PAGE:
Volusia County Animal Control Proposes a Countywide Pet Licensing Program
An ordinance proposing county-wide pet licenses will be brought to Volusia County Board for review in December, and the county has asked elected officials to express their support for the program, which aims to reduce the number of pets accepted into shelters.
Adam Leith, director of Volusia County Animal Services, made the proposal during a Volusia County Elected Officials Roundtable on Monday, November 8. Costs for residents range from free to $10 for sterilized pets, and upwards of $25 for non-sterilized pets. A pet license, a tag purchased after a pet received a rabies vaccine, in Ormond Beach costs $5 for sterilized and non-sterilized pets.
Without a central system, Leath said, there is no comprehensive or universal way to track pet owners if their pets get lost, a problem that leads to too many pets entering shelters, permanently increasing the cost to cities and pet owners.
According to the county, 5,645 animals were housed in fiscal year 2018-2019, and 3,623 animals were housed in fiscal year 2019-2020 (although it should be noted that the county did not have data from New Smyrna Beach for 2019-2020; it reported that The city reported that 433 pets were admitted to shelters in 2018-2019). The county estimates that sheltering pets in Volusia County costs $530,630.
“It’s not just one of your cities,” said Leith. “It’s not just unincorporated cities. We are all, but unfortunately, it’s fragmented and so it’s really hard to tackle this problem if we don’t try to tackle it all at the same time and work collaboratively.”
Of the estimated 223,145 pets in Volusia, the county estimates that only 2.51% are actually licensed.
Volusia County had a 20% return to owner rate in fiscal year 2019-20, with only 191 pets returned. While Leith said this may sound too low, the county is doing better than the national average with less than 1% of cats and less than 12% of dogs being recovered by their owners.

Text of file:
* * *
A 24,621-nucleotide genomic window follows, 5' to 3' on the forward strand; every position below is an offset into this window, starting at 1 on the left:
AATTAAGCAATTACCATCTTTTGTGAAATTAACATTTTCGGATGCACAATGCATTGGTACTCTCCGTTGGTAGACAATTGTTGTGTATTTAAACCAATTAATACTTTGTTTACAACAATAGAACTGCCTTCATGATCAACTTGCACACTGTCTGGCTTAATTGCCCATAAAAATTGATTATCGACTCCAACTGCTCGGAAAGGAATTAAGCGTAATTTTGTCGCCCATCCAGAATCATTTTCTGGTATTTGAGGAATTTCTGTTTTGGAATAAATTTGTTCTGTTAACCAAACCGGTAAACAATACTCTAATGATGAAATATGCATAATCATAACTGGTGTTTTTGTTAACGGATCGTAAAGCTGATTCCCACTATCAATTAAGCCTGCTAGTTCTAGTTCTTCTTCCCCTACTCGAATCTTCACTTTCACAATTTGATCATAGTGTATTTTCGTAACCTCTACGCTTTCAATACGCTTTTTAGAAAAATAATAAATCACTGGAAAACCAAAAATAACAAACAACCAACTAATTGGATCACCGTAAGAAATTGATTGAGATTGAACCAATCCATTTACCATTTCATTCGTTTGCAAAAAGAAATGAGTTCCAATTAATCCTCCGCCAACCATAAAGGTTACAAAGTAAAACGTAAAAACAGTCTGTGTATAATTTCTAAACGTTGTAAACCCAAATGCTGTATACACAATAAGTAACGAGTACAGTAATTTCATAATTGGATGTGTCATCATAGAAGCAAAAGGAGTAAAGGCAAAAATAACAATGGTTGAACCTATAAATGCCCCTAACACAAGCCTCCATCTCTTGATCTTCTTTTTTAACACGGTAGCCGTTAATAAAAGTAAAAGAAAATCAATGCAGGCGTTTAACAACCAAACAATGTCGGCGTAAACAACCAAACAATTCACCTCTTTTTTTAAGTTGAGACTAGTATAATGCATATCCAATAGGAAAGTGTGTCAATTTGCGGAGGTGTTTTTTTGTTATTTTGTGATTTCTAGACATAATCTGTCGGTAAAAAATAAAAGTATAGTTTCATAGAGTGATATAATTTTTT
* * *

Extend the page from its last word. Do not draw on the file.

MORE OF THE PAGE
“We firmly believe that a specific pet is a homeless pet that can return to its original owner,” said Leith.
This isn’t the first time pet licensing has been discussed at the county level. In 2005, according to the county’s proposal, the matter was brought to a public hearing and 82% of Volusia’s towns were elected to participate; However, the decree failed due to the need for a 90% participation rate to ensure sufficient revenue generation to justify unification, the county council voted against it.
The proposal states that other issues were also identified in the 2005 ordinance: 1) the administrative work was to be done by a third party, 2) the program was not an initiative by the county animal control department but was “supported” by Concerned Citizens Animal Welfare and 3) counties were authorized by cities to issue signs and discounts for spaying and neutering.
Under this new proposal, the one-year license fee will start from $4 for a sterilized pet and microchips to $16 for a non-sterilized pet. Three-year licenses will also be available at a higher cost.
The town of Ponce Inlet, as well as the towns of Holly Hill, DeLand, Edgewater and Orange City, have indicated that they participate in the program.
Deltona Mayor Heidi Herzberg, chair of the roundtable, said it was imperative that the 16 cities come together on the issue.
“None of us have enough law enforcement and animal control to keep pace with population growth,” Herzberg said. “We have a flow of housing development in every city represented here today. How are we going to deal with an influx of people with their animals? You have to have some sort of system.”
The next round table meeting is scheduled for January 10, 2022.